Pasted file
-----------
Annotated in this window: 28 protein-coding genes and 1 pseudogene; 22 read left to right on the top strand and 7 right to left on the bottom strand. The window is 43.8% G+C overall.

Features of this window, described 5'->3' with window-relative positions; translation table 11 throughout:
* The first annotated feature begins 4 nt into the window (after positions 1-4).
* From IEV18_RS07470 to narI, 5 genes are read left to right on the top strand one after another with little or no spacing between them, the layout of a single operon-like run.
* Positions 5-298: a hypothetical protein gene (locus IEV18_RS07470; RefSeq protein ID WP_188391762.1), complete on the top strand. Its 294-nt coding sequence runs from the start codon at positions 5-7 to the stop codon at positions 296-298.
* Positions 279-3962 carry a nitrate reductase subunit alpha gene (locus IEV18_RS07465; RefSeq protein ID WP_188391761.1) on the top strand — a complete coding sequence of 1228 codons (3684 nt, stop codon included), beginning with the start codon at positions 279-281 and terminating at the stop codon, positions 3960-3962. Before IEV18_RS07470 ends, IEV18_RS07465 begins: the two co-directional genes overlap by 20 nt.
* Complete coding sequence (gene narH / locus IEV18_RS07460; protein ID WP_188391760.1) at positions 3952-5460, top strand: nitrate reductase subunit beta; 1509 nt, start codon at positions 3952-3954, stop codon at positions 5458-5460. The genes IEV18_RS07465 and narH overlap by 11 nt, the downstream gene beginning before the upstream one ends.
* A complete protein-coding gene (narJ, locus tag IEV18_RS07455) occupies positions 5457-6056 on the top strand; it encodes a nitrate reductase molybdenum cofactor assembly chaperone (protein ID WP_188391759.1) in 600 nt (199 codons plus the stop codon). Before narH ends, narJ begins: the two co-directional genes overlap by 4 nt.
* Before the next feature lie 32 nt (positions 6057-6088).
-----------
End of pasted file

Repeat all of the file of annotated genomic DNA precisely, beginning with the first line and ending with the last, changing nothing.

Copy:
Annotated in this window: 28 protein-coding genes and 1 pseudogene; 22 read left to right on the top strand and 7 right to left on the bottom strand. The window is 43.8% G+C overall.

Features of this window, described 5'->3' with window-relative positions; translation table 11 throughout:
* The first annotated feature begins 4 nt into the window (after positions 1-4).
* From IEV18_RS07470 to narI, 5 genes are read left to right on the top strand one after another with little or no spacing between them, the layout of a single operon-like run.
* Positions 5-298: a hypothetical protein gene (locus IEV18_RS07470; RefSeq protein ID WP_188391762.1), complete on the top strand. Its 294-nt coding sequence runs from the start codon at positions 5-7 to the stop codon at positions 296-298.
* Positions 279-3962 carry a nitrate reductase subunit alpha gene (locus IEV18_RS07465; RefSeq protein ID WP_188391761.1) on the top strand — a complete coding sequence of 1228 codons (3684 nt, stop codon included), beginning with the start codon at positions 279-281 and terminating at the stop codon, positions 3960-3962. Before IEV18_RS07470 ends, IEV18_RS07465 begins: the two co-directional genes overlap by 20 nt.
* Complete coding sequence (gene narH / locus IEV18_RS07460; protein ID WP_188391760.1) at positions 3952-5460, top strand: nitrate reductase subunit beta; 1509 nt, start codon at positions 3952-3954, stop codon at positions 5458-5460. The genes IEV18_RS07465 and narH overlap by 11 nt, the downstream gene beginning before the upstream one ends.
* A complete protein-coding gene (narJ, locus tag IEV18_RS07455) occupies positions 5457-6056 on the top strand; it encodes a nitrate reductase molybdenum cofactor assembly chaperone (protein ID WP_188391759.1) in 600 nt (199 codons plus the stop codon). Before narH ends, narJ begins: the two co-directional genes overlap by 4 nt.
* Before the next feature lie 32 nt (positions 6057-6088).